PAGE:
Sitting in the backyard, drinking hot chocolate, and watching the bird feeder doesn’t seem like it advances the cause of science, but it turns out that it can. I wrote last month about participating in the annual Great Backyard Bird Count (GBBC)—a citizen science project based on thousands of bird watchers recording and submitting their sightings over a four-day period.
The final results have been tallied and more than 140,000 individuals in countries ranging from the United States to Chile to Saudi Arabia to India counted upwards of18.5 million birds, almost 5100 different species. The data will be used by researchers to determine the status and health of bird populations around the globe.
In this Yale Climate Connections segment ornithologist Caren Cooper talks about the importance of citizen science, reporting that “roughly half of the scientific papers she looked at relied on this crowd-sourced data”.
Tiger beetles are the subject of Sharman Apt Russell’s citizen science project that she writes about in her charming story Meet the Beetles (Orion Magazine November/December 2014). Reflecting on being middle-aged she writes, ” . . . I do not expect now to ever become a rock star or to go to medical school or to create cool television shows. But wait, I tell myself. Turn that idea around. At every point in life there is still a long list of what we can be. This is the clarion call of citizen science . . .”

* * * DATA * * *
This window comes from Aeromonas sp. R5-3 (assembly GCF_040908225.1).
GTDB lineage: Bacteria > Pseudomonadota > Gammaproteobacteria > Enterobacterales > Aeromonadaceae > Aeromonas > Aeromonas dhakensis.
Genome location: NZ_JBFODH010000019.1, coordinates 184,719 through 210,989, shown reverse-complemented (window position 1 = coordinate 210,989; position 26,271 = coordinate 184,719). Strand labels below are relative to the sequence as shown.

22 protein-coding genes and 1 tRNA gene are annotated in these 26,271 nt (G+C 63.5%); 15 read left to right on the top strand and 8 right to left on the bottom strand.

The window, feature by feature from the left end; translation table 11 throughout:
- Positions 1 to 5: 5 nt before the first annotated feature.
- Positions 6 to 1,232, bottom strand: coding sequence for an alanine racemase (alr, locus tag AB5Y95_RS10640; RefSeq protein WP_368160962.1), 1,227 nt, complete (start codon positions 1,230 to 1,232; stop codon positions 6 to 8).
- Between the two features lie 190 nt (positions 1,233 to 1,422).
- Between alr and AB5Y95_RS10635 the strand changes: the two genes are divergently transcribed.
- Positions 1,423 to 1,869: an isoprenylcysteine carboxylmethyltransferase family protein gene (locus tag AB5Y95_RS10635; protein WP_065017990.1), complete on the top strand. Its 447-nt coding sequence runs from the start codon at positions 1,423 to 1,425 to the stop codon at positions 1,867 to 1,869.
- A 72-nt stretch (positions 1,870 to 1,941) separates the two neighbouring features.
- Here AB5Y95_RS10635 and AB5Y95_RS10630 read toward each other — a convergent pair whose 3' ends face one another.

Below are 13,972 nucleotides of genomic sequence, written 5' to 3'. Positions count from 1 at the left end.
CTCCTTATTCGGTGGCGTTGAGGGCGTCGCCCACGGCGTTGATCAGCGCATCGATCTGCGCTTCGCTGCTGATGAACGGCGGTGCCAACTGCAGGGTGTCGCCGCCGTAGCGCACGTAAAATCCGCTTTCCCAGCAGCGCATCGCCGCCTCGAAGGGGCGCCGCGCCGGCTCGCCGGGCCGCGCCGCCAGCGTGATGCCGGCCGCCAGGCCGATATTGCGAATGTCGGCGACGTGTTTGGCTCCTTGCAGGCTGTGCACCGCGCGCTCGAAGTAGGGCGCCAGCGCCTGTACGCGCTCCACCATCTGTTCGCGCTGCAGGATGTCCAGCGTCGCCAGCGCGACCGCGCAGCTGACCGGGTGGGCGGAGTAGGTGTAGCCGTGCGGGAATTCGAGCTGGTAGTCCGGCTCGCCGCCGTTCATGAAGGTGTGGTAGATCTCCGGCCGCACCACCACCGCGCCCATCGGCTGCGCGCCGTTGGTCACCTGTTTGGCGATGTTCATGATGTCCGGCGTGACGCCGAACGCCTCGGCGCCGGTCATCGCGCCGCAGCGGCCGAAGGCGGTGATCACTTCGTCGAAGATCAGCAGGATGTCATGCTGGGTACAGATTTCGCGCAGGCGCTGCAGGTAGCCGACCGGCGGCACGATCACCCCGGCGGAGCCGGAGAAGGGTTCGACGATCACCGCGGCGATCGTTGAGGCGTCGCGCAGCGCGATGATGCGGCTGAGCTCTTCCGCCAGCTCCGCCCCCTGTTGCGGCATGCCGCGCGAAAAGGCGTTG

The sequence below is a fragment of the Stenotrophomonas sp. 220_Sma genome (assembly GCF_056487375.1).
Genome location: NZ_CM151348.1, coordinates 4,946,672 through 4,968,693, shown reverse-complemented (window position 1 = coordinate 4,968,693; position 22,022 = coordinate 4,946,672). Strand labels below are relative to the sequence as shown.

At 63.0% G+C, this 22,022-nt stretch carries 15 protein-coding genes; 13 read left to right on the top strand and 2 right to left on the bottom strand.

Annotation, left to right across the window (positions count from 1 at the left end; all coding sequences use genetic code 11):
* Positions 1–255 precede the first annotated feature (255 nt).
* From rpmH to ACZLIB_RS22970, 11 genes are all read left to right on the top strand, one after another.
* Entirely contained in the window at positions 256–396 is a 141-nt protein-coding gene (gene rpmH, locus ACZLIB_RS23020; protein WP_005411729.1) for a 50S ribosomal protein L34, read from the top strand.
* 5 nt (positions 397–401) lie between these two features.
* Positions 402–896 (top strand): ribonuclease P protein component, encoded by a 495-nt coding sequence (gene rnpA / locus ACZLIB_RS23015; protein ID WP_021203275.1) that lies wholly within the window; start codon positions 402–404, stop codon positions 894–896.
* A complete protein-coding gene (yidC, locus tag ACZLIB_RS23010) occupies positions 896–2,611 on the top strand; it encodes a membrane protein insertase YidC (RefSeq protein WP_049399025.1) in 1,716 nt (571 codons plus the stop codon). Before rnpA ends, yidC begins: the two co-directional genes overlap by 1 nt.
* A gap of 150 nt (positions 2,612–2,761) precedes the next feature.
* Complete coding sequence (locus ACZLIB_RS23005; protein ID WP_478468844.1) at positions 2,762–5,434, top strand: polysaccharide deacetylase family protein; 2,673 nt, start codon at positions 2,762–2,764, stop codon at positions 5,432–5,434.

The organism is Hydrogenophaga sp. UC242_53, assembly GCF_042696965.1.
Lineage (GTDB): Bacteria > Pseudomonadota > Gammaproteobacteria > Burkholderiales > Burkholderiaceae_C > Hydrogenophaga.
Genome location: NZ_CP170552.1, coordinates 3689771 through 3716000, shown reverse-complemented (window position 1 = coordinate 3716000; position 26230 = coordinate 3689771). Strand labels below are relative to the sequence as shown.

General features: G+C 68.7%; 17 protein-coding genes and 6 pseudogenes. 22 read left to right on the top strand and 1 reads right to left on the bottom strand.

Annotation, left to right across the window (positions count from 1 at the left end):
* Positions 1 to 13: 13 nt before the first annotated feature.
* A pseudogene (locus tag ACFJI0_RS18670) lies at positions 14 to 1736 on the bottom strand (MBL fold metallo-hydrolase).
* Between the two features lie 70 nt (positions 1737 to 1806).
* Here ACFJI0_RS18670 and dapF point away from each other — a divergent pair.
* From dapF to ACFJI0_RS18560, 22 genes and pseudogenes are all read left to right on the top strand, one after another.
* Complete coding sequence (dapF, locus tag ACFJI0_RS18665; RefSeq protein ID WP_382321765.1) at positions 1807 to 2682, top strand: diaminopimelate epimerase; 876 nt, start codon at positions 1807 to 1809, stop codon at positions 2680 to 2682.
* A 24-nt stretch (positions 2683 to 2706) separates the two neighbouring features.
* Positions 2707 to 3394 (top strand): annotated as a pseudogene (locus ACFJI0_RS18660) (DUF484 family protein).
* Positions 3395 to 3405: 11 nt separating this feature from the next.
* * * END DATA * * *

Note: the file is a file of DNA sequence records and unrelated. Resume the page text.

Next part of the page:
If counting birds or tracking beetles doesn’t excite you, there are lots of other citizen science projects to get involved in. Two I have recently come across are the great sunflower project which focuses on pollinators and the monarch way station project which helps create habitat for migrating monarch butterflies.
Have a good week and spend some time outside!